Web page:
Changing Myths

As I’ve often noted, humans are a storytelling species.  We grow and evolve as a society by developing new cultural narratives to explain our surroundings and the events of our lives.  As we gain more understanding of a particular subject, we create new metaphors and myths to represent it.

The article Alien Baby, posted last Friday here on Shift Journal, illustrates how such representations change over time.  Its author, Sarah Schneider, takes issue with the metaphor of the autistic child as an alien without parents of its kind.  She points out that she always has recognized many of her own traits in her autistic child.

When Jim Sinclair compared autistic children to aliens in the widely read article Don’t Mourn for Us almost two decades ago, the metaphor challenged a much older cultural myth—that of the changeling.  With its origins in medieval times, the changeling narrative described the autistic child as an empty shell lacking the basic attributes of humanity, an intolerable burden upon parents who had been tragically deprived of the normal child they were meant to have.

Against this backdrop, Sinclair sought to turn our culture away from its focus on parental feelings of loss, encouraging the article’s readers instead to consider the child’s experience of being different and misunderstood.  The narrative of the autistic child as an alien went a long way toward bringing about greater empathy and understanding.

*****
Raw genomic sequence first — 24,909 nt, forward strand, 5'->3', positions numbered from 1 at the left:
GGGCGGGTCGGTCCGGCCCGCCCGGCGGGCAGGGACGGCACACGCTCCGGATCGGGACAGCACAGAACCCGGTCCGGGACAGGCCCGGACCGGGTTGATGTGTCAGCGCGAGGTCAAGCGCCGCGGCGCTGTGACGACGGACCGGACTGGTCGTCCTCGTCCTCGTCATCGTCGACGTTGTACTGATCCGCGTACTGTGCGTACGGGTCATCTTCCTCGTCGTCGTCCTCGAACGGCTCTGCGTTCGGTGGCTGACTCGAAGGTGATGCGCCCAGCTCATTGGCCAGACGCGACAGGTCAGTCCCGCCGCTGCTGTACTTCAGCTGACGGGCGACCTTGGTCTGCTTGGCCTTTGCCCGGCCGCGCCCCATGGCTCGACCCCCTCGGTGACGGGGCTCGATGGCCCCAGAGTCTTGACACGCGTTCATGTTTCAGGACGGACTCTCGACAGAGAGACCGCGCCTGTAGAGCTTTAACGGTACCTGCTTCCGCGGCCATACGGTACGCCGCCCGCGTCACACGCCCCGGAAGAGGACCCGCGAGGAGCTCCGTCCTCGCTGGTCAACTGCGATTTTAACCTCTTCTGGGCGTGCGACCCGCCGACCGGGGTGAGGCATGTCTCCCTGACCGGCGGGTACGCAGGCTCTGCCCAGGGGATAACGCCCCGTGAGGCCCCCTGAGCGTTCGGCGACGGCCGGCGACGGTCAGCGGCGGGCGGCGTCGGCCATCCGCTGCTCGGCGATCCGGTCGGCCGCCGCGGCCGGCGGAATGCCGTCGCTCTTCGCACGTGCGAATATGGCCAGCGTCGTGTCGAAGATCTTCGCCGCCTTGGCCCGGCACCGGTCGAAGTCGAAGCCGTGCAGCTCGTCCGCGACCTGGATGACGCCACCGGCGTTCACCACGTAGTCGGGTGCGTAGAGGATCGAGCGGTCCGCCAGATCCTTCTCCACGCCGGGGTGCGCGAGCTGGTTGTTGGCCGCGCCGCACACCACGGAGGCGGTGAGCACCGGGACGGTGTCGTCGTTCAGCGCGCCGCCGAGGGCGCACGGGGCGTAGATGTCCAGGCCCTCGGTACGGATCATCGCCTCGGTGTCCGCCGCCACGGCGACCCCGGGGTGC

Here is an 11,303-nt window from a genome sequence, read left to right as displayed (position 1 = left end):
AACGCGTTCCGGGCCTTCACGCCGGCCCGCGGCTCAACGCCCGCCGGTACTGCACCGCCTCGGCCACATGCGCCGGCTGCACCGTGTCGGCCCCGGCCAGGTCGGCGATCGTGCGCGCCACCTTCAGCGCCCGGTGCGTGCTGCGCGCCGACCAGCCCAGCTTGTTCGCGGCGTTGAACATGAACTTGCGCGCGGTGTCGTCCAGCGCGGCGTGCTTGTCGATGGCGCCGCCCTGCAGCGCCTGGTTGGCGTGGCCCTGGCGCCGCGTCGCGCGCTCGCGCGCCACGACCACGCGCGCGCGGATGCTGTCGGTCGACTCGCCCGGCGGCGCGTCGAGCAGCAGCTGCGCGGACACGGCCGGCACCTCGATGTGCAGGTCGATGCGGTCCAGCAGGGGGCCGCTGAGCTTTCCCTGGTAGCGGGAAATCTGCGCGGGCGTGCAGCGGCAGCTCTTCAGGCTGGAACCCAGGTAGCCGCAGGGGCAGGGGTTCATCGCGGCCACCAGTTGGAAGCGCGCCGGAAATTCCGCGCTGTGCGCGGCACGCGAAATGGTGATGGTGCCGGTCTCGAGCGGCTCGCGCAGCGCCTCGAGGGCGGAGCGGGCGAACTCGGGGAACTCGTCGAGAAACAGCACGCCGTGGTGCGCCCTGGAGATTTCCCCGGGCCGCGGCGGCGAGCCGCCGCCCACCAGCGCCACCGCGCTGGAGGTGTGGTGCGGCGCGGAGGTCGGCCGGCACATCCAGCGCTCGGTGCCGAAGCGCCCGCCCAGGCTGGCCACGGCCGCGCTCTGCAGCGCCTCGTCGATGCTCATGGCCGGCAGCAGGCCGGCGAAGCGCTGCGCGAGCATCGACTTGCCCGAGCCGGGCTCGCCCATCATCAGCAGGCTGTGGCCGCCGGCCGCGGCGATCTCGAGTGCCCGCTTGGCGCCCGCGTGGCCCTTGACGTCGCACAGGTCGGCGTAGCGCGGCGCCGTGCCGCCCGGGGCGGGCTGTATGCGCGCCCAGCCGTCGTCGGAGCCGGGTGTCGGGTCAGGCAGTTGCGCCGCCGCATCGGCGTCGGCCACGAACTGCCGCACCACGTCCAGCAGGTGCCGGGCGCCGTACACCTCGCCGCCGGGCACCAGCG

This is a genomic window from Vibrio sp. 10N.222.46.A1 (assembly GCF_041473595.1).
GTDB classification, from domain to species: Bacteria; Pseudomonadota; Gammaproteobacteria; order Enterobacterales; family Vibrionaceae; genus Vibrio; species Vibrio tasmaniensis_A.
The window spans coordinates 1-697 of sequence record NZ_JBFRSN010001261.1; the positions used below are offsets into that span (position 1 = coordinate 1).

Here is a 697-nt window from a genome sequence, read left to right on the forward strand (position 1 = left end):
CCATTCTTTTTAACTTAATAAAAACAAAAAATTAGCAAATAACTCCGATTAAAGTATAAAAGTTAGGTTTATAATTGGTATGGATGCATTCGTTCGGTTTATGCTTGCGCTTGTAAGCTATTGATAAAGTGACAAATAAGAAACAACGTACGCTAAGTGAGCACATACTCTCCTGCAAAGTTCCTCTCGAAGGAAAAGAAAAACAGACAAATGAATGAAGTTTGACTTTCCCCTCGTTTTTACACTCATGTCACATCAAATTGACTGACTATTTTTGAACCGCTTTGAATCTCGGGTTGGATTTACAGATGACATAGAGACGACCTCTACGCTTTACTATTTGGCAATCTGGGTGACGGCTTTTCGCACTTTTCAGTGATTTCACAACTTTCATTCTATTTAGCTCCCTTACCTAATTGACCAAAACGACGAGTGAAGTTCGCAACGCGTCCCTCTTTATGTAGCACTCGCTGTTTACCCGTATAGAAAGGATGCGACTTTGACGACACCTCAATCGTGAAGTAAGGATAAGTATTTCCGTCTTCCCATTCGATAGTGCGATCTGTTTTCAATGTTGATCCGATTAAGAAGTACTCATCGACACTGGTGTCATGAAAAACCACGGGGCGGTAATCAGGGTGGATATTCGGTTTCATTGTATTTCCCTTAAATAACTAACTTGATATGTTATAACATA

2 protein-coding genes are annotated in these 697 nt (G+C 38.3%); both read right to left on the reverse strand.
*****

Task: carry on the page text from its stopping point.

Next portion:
Now another cultural shift seems to be underway with regard to public perceptions of autism, as Sarah Schneider’s article indicates.  Rather than emphasizing the differences between parent and child, our society is becoming more comfortable with the idea that autistic traits are found throughout the population and that it’s rather common for parents of an autistic child to have characteristics similar to their child.

Measured on the scale of history, this change in our cultural myths is taking place in an amazingly short period of time.  For several centuries, autistic children were often seen as something literally out of a fairy tale—as changelings left by the fairies in place of some other child, bringing misfortune to the parents.  Over the past two decades the alien-child metaphor has made our society more willing to consider the child’s needs and feelings, but it also has characterized autistic children as being fundamentally different from their parents’ family.  As we continue the difficult process of adapting to the many changes and discoveries of modern life, we have become capable of understanding that we don’t have anything like fairy-children or aliens spontaneously appearing in our midst; and we’re starting to grasp the concept that The Other is—to a large extent—ourselves.

on 12/1/10 in Art/Play/Myth, featured | 2 Comments | Read More

Comments (2)


  1. Stephanie says:

    This is definitely a more rapid change than human beings are used to seeing-and that speed has caused its own resistance. But the speed of change is also understandable. We are able to connect with each other more readily, and see through our collective experiences that the “other” truly is ourselves.

  2. Gwen McKay says:

    Thanks much! I wanted to say something along these lines for the ending of my post today, but couldn’t get the words quite right, so quoted you instead. :)

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